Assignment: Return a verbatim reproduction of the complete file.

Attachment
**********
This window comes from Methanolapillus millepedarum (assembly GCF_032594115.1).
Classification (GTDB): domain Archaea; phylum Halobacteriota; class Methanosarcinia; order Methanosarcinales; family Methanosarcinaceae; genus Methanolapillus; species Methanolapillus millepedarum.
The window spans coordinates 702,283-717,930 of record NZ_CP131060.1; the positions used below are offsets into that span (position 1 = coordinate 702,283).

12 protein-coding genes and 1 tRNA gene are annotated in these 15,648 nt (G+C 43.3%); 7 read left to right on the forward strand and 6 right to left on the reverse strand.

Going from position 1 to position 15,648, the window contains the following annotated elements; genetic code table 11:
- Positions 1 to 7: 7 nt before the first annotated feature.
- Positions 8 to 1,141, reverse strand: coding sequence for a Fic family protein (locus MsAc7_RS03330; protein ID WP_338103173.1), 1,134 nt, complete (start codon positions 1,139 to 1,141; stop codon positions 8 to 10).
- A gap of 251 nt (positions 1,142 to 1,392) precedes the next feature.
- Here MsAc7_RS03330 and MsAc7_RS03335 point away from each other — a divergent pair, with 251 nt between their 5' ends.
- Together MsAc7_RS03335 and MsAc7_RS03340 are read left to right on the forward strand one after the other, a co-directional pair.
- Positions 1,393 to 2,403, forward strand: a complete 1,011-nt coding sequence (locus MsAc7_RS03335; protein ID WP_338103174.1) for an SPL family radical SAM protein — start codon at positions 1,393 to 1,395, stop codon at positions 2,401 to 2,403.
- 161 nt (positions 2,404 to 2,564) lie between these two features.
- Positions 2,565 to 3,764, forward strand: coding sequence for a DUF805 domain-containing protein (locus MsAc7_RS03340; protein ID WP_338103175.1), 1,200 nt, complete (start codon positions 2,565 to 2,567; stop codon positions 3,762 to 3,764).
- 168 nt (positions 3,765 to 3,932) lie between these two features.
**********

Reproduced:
This window comes from Methanolapillus millepedarum (assembly GCF_032594115.1).
Classification (GTDB): domain Archaea; phylum Halobacteriota; class Methanosarcinia; order Methanosarcinales; family Methanosarcinaceae; genus Methanolapillus; species Methanolapillus millepedarum.
The window spans coordinates 702,283-717,930 of record NZ_CP131060.1; the positions used below are offsets into that span (position 1 = coordinate 702,283).

12 protein-coding genes and 1 tRNA gene are annotated in these 15,648 nt (G+C 43.3%); 7 read left to right on the forward strand and 6 right to left on the reverse strand.

Going from position 1 to position 15,648, the window contains the following annotated elements; genetic code table 11:
- Positions 1 to 7: 7 nt before the first annotated feature.
- Positions 8 to 1,141, reverse strand: coding sequence for a Fic family protein (locus MsAc7_RS03330; protein ID WP_338103173.1), 1,134 nt, complete (start codon positions 1,139 to 1,141; stop codon positions 8 to 10).
- A gap of 251 nt (positions 1,142 to 1,392) precedes the next feature.
- Here MsAc7_RS03330 and MsAc7_RS03335 point away from each other — a divergent pair, with 251 nt between their 5' ends.
- Together MsAc7_RS03335 and MsAc7_RS03340 are read left to right on the forward strand one after the other, a co-directional pair.
- Positions 1,393 to 2,403, forward strand: a complete 1,011-nt coding sequence (locus MsAc7_RS03335; protein ID WP_338103174.1) for an SPL family radical SAM protein — start codon at positions 1,393 to 1,395, stop codon at positions 2,401 to 2,403.
- 161 nt (positions 2,404 to 2,564) lie between these two features.
- Positions 2,565 to 3,764, forward strand: coding sequence for a DUF805 domain-containing protein (locus MsAc7_RS03340; protein ID WP_338103175.1), 1,200 nt, complete (start codon positions 2,565 to 2,567; stop codon positions 3,762 to 3,764).
- 168 nt (positions 3,765 to 3,932) lie between these two features.